FIRST PERIOD: THE LOSS OF THE DIAMOND (1848)
19. CHAPTER XIX
I caught at his arm, and tried to speak to him, and failed as I
had failed when I tried before. He went on, following the
footsteps down and down to where the rocks and the sand joined.
The South Spit was just awash with the flowing tide;
the waters heaved over the hidden face of the Shivering Sand.
Now this way and now that, with an obstinate patience that was
dreadful to see, Sergeant Cuff tried the boot in the footsteps,
and always found it pointing the same way--straight TO the rocks.
Hunt as he might, no sign could he find anywhere of the footsteps
walking FROM them.
He gave it up at last. Still keeping silence, he looked
again at me; and then he looked out at the waters before us,
heaving in deeper and deeper over the quicksand.
I looked where he looked--and I saw his thought in his face.
A dreadful dumb trembling crawled all over me on a sudden.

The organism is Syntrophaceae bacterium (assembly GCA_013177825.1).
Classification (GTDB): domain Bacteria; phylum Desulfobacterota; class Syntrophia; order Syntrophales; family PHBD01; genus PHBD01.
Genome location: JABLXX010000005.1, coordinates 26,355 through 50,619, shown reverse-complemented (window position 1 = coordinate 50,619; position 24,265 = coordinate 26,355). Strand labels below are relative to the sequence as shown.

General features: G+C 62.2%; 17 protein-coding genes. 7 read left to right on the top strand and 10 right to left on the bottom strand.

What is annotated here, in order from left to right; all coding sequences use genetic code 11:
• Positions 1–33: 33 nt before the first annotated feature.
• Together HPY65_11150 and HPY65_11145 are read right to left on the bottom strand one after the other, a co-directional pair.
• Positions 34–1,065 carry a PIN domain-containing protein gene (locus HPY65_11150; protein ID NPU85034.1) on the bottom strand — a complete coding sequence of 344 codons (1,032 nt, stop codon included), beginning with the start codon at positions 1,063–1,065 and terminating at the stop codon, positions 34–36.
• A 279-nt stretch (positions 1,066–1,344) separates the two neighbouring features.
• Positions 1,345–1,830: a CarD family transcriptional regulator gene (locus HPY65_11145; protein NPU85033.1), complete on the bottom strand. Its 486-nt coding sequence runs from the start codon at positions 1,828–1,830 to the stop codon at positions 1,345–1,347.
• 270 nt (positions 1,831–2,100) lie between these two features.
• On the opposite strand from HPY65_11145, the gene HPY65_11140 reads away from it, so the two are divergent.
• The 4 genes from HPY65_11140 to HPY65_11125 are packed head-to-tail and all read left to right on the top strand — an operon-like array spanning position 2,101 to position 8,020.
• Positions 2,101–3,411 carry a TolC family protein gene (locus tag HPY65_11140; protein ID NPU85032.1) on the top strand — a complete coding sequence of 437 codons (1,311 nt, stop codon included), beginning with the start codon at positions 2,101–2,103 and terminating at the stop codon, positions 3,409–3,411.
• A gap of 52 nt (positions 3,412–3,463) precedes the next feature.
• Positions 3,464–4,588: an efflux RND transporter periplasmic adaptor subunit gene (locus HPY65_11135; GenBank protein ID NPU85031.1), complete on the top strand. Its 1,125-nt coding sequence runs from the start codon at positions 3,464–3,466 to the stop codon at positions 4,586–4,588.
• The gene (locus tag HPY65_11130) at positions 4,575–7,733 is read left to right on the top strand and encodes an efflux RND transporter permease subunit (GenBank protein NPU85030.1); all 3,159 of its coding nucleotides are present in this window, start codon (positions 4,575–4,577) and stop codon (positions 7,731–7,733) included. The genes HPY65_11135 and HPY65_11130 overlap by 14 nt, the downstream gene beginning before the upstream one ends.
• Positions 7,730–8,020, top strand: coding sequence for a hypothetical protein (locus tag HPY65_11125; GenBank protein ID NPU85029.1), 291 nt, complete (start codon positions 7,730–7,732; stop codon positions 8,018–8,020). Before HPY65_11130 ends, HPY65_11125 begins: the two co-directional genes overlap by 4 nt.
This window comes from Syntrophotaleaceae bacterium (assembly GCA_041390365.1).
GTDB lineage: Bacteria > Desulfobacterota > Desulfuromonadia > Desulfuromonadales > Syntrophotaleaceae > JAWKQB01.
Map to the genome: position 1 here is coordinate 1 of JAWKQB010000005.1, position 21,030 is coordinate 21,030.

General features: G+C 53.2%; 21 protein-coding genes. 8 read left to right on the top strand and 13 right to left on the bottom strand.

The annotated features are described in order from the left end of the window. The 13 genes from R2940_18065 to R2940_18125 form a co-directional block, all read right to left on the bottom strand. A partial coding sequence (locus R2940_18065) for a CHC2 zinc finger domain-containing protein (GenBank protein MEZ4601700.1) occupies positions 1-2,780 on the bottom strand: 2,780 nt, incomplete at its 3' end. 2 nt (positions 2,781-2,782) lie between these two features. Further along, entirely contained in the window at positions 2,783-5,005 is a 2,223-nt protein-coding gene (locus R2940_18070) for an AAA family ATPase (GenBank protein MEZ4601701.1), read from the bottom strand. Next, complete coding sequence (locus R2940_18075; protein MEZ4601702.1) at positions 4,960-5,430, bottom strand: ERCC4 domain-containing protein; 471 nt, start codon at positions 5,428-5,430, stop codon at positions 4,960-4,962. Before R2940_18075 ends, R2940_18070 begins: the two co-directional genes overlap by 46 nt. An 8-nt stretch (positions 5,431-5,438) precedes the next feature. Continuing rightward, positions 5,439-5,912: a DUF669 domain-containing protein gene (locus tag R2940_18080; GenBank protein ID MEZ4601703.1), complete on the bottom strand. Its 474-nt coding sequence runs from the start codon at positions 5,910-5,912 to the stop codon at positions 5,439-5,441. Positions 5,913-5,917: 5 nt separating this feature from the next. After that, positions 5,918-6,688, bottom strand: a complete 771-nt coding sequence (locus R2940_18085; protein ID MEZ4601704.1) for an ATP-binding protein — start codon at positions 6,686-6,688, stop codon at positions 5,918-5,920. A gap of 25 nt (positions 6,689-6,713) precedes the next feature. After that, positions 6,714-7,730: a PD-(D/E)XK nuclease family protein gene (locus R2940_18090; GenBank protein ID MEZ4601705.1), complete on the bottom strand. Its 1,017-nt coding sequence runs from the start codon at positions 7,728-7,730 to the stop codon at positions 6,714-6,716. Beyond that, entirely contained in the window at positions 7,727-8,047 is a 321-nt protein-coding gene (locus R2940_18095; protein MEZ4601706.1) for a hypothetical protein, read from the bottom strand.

I fell upon my knees on the beach.
"She has been back at the hiding-place," I heard the Sergeant say to himself.
"Some fatal accident has happened to her on those rocks."
The girl's altered looks, and words, and actions--the numbed, deadened way
in which she listened to me, and spoke to me--when I had found her sweeping
the corridor but a few hours since, rose up in my mind, and warned me,
even as the Sergeant spoke, that his guess was wide of the dreadful truth.
I tried to tell him of the fear that had frozen me up. I tried to say,
"The death she has died, Sergeant, was a death of her own seeking."
No! the words wouldn't come. The dumb trembling held me in its grip.
I couldn't feel the driving rain. I couldn't see the rising tide.
As in the vision of a dream, the poor lost creature came back before me.
I saw her again as I had seen her in the past time--on the morning
when I went to fetch her into the house. I heard her again, telling me
that the Shivering Sand seemed to draw her to it against her will,
and wondering whether her grave was waiting for her THERE. The horror
of it struck at me, in some unfathomable way, through my own child.
My girl was just her age. My girl, tried as Rosanna was tried,
might have lived that miserable life, and died this dreadful